(BIVN) – Lava from Puʻu ʻŌʻō continues to flow down to the ocean on Hawaiʻi Island.
USGS Hawaiian Volcano Observatory scientists were on the flow field Nov. 10. They observed scattered breakouts on the coastal plain. Flows were recorded .3 miles north, or inland, of the sea cliff at Kamokuna. Sluggish breakouts were also marked 1 mile north of the emergency access road.
On November 10, scientists noted the Kamokuna lava ocean entry was inactive. “There were no signs of lava streams entering the water and no indication of a plume rising from the leading edge of the delta,” scientists wrote on the HVO website, as they posted new photos. “Small surface breakouts were observed on the delta, however, and breakouts were also active upslope on the coastal plain.” They said it followed a trend of diminished activity over the past several days.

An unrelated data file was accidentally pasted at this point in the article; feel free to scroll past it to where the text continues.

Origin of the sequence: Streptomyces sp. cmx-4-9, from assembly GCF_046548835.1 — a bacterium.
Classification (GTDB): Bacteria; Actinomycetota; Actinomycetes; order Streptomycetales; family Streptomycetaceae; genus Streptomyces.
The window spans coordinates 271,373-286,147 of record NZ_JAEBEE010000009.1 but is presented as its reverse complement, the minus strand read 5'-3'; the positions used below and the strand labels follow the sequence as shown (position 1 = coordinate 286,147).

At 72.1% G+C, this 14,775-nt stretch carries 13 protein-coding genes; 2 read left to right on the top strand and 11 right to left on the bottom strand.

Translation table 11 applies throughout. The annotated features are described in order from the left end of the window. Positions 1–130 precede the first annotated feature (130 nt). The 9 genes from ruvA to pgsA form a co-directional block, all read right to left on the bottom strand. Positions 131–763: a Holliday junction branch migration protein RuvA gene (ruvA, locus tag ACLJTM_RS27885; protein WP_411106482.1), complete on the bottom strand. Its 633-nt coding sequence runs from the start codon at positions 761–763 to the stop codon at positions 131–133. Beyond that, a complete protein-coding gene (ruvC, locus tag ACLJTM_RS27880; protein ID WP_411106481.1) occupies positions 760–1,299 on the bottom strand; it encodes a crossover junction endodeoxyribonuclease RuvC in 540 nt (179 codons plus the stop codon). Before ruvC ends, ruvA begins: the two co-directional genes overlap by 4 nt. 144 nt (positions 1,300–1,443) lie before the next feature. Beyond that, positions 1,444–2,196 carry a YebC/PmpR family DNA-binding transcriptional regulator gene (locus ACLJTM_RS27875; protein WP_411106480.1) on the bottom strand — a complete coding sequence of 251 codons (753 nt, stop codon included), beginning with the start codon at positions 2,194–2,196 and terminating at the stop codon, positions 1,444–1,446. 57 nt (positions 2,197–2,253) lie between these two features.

However, on the morning of November 11, lava boat tours saw something different. Lava Ocean Tours reported seeing lava entering the sea at Kamokuna, and shared video recorded at 5 a.m. Saturday morning.
Other lava boat tours reported seeing the same activity at the ocean entry.
Meanwhile, USGS HVO published a new map of the flow field (dated November 1) that shows the recent areas of expansion of the 61g lava flow. Most of the widening since October 12 has taken place in the Royal Gardens Subdivision.